PUNCH-DRUNK local real estate agents have claimed the Griffith housing market has reached a five-year "Everest", despite new figures revealing the extent of the price freefall in the past year.
The Australian Property Monitors (APM) data shows Griffith house values dropped 7.2 per cent in the 12 months to April 30, but agents and valuers say the market is showing solid signs of recovery.
Nathan Thomas from Griffith Real Estate said a new federal government, low interest rates and more certainty around the Murray-Darling Basin Plan had created the perfect conditions for a "bull market".
"Confidence is finally coming back and the market hasn't been this active since 2008," Mr Thomas said.
"Affordability is at a point now where for a lot of people, it's cheaper to buy than rent.
"In the past month, I've had five properties sell and two of them sold for above the asking price.
"Prices have come back and people are starting to see value."
The APM figures showed there had been negative price growth in Griffith during the past five years, and only a modest 2.3 per cent gain in the past decade.
Local valuer Karen Gunn from Herron Todd White MIA said investors were slowly trickling back into the Griffith market.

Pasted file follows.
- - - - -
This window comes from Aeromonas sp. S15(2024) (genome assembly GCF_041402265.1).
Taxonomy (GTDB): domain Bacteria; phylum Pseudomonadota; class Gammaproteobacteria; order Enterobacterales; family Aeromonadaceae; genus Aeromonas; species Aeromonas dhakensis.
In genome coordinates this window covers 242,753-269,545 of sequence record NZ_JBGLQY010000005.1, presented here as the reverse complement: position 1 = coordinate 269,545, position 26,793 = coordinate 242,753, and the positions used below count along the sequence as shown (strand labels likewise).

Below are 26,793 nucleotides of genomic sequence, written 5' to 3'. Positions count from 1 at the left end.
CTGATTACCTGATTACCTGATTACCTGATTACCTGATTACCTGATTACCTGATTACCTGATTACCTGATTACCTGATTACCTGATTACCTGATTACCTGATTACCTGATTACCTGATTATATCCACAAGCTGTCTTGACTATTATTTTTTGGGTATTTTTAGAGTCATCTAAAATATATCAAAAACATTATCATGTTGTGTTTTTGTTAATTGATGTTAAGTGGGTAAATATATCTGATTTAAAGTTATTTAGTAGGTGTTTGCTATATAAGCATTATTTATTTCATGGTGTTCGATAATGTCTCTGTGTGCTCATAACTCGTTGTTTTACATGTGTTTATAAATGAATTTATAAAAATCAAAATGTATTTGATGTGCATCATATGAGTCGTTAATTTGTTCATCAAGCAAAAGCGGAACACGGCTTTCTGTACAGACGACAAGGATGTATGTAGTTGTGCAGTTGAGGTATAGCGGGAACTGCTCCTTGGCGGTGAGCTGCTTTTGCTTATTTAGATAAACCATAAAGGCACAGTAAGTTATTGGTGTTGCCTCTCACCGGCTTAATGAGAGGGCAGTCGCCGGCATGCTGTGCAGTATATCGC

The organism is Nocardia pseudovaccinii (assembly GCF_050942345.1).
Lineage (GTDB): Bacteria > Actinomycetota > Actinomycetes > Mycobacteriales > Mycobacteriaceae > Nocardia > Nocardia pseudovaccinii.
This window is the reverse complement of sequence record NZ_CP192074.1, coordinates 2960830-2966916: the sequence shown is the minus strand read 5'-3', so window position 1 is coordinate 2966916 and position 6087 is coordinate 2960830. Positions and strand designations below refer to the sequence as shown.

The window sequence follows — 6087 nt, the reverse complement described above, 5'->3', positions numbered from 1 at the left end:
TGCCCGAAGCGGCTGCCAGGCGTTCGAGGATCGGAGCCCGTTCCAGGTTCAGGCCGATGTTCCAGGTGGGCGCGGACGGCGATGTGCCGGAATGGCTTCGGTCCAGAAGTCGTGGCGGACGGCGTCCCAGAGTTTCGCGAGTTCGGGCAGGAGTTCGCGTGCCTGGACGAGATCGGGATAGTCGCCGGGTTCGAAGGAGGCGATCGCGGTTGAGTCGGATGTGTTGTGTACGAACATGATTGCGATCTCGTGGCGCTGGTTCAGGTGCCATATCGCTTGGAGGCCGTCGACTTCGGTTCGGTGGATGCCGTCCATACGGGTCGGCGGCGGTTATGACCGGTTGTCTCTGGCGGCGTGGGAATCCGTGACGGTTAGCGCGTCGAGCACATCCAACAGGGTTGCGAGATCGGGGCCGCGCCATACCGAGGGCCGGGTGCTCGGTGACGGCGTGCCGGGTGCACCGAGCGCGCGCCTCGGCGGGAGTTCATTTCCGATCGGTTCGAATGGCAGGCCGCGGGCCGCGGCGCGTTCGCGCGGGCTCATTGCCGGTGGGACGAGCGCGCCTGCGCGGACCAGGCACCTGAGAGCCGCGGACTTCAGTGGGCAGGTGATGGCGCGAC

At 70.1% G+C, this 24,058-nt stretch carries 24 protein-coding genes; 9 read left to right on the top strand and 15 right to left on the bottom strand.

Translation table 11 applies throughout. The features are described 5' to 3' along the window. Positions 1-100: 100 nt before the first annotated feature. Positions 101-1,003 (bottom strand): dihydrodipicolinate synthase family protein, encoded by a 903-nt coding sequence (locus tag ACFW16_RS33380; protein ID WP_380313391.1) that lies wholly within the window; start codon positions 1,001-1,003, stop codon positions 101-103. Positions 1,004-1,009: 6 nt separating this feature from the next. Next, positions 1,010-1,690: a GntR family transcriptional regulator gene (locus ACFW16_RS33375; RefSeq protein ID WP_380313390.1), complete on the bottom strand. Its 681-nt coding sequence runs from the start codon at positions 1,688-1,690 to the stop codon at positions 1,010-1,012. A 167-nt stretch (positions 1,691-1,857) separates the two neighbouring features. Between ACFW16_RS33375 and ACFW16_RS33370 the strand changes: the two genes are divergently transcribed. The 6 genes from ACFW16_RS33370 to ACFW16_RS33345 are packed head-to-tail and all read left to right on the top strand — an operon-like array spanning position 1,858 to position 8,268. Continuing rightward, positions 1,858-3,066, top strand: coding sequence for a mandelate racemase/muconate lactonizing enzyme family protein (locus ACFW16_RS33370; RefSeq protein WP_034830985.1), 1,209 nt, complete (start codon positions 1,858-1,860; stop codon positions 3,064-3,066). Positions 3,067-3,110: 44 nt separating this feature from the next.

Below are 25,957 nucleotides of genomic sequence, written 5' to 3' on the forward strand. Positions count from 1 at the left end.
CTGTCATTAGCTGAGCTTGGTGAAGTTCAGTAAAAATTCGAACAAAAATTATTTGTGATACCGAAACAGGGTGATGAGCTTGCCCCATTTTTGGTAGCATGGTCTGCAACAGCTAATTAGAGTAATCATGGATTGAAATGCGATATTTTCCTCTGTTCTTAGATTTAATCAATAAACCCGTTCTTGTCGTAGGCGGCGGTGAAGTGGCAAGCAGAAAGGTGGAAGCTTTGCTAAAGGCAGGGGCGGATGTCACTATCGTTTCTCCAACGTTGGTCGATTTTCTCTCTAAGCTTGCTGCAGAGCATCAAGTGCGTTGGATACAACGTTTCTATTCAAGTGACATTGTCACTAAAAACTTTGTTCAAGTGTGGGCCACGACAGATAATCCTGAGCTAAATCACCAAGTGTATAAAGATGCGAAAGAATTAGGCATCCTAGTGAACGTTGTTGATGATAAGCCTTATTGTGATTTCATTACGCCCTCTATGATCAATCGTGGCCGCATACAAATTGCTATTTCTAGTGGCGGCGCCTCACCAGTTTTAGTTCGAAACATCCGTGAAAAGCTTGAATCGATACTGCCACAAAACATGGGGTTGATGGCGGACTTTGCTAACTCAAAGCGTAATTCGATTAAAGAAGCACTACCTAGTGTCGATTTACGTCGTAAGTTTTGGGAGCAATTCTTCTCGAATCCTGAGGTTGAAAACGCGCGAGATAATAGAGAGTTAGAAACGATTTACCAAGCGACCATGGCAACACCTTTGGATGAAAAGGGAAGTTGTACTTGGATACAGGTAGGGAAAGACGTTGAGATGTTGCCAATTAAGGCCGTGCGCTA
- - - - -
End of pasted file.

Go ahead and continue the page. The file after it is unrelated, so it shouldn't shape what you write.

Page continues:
"Investors are starting to return but not in substantial numbers ... they're dipping their toe in when we want to see them sink the whole foot," Mrs Gunn said.
"The interest is really coming in patches.
"There'll be a flurry of activity and then it goes quiet again.
"It's all driven by confidence and to keep things moving we need to see owner-occupiers and people wanting to trade up."
She said the market in Griffith was most active in the $200,000 to $260,000 range and expected upward pressure in that sector first.
Rural property prices also remain mixed, according to Mac Burge from Riverina Property Services.
He said broadacre properties were "moderate to firm" on the back of solid commodity prices, while horticulture properties were "generally weak", in line with low prices for grapes and citrus.